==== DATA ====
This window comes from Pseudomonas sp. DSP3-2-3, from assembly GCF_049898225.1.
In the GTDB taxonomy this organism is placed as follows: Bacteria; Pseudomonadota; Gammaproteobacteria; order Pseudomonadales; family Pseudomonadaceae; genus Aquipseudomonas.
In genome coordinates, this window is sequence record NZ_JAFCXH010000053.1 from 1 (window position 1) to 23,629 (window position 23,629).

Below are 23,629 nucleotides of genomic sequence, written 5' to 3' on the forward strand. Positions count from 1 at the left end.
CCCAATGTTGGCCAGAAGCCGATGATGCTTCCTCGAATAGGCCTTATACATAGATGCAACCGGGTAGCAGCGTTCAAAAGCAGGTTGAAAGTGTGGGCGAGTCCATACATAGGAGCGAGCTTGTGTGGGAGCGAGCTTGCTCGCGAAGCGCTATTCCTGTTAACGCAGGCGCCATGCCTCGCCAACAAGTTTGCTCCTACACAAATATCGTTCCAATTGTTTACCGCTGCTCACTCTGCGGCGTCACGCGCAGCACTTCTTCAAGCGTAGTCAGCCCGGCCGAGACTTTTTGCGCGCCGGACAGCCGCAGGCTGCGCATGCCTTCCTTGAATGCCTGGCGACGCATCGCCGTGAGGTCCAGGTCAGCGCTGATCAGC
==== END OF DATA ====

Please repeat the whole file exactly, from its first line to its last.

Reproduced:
This window comes from Pseudomonas sp. DSP3-2-3, from assembly GCF_049898225.1.
In the GTDB taxonomy this organism is placed as follows: Bacteria; Pseudomonadota; Gammaproteobacteria; order Pseudomonadales; family Pseudomonadaceae; genus Aquipseudomonas.
In genome coordinates, this window is sequence record NZ_JAFCXH010000053.1 from 1 (window position 1) to 23,629 (window position 23,629).

Below are 23,629 nucleotides of genomic sequence, written 5' to 3' on the forward strand. Positions count from 1 at the left end.
CCCAATGTTGGCCAGAAGCCGATGATGCTTCCTCGAATAGGCCTTATACATAGATGCAACCGGGTAGCAGCGTTCAAAAGCAGGTTGAAAGTGTGGGCGAGTCCATACATAGGAGCGAGCTTGTGTGGGAGCGAGCTTGCTCGCGAAGCGCTATTCCTGTTAACGCAGGCGCCATGCCTCGCCAACAAGTTTGCTCCTACACAAATATCGTTCCAATTGTTTACCGCTGCTCACTCTGCGGCGTCACGCGCAGCACTTCTTCAAGCGTAGTCAGCCCGGCCGAGACTTTTTGCGCGCCGGACAGCCGCAGGCTGCGCATGCCTTCCTTGAATGCCTGGCGACGCATCGCCGTGAGGTCCAGGTCAGCGCTGATCAGC